Some might argue that this has been a humiliating period for the UK in the Israel/Palestine conflict. Others might argue that it has seen the UK illustrate admirable flexibility and elasticity on the matter.

Today sees the United Nations moves to a vote on the diplomatic status of Palestine. In effect the Palestinian leadership is asking the UN general assembly to upgrade them from observer entity to observer state, with many of the trappings of diplomacy and immunity that that would bring.

It would essentially have the same status as the Vatican. Unsurprisingly the most vociferous opponent of such a move is Israel itself. Israel won statehood in 1948 amid the dwindling embers of the League of Nations and the brave green shoots of the evolving entity we now accept as the United Nations.

By my reckoning, the UK has changed its position twice on this – at first it said it would not vote against the Palestinian position then that changed to Britain may abstain from the vote.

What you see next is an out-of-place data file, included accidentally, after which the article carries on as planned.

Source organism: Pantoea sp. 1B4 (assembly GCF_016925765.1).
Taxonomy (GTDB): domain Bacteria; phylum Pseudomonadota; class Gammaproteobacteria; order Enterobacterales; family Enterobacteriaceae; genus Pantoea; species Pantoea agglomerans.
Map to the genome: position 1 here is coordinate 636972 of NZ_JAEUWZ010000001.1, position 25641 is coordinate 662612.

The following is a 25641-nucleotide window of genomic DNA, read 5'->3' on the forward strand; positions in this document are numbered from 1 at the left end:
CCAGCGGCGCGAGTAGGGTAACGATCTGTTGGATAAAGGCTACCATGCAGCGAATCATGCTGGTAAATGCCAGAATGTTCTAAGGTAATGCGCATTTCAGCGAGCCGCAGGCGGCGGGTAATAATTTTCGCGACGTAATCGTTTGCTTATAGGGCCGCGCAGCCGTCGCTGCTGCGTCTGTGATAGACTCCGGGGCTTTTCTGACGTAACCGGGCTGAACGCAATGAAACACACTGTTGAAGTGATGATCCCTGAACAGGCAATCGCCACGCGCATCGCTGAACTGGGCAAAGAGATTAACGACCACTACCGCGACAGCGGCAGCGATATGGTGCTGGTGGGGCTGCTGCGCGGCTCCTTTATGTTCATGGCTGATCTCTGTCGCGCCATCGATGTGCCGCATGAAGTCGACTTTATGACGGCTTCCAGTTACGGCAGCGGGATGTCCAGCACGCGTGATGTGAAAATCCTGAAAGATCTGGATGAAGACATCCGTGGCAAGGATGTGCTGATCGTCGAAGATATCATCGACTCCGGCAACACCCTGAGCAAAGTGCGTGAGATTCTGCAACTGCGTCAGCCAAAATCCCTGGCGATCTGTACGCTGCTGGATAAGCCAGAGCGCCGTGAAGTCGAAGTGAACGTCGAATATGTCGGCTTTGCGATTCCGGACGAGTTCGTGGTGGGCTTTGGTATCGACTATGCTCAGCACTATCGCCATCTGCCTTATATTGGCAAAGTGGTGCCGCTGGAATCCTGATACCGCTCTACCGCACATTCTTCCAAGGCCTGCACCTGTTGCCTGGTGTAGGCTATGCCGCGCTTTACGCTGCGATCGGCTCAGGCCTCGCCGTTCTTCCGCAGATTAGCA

We might be ill-advised to hold our breath today as we await the raised hand of the British ambassador at the UN – the latest British position will be to abstain. As of now the hand will simply stay down. Britain, one of the bruised midwives of the Israeli state will say, in effect, that it has no view on what should happen to the Palestinian state that is envisaged for those displaced by the establishment of the State of Israel. And yet many millions of UK and other European nations’ tax revenues have gone into the funding and provision of the instruments of the very statehood that the Palestinians seek today. These ‘instruments’ include, police stations; training and uniforms for police; town halls; voting registers; polling booths; ballot boxes; and much more.

At the end of the last century I was in the West Bank as Israeli missiles and bombs destroyed many of these police stations and civic buildings. Still more EU funds have gone on rebuilding them.

So today represents a strange moment for the UK. Great Britain has contributed more, as one country, than almost any nation on earth toward bringing about the structures of a viable Palestinian state. Yet when the residents of that land go to the United Nations to seek international recognition of that state, the UK will be found sitting on its hands. Some might argue that financially we have walked to walk for Palestine, but can’t find our way to talking the talk.

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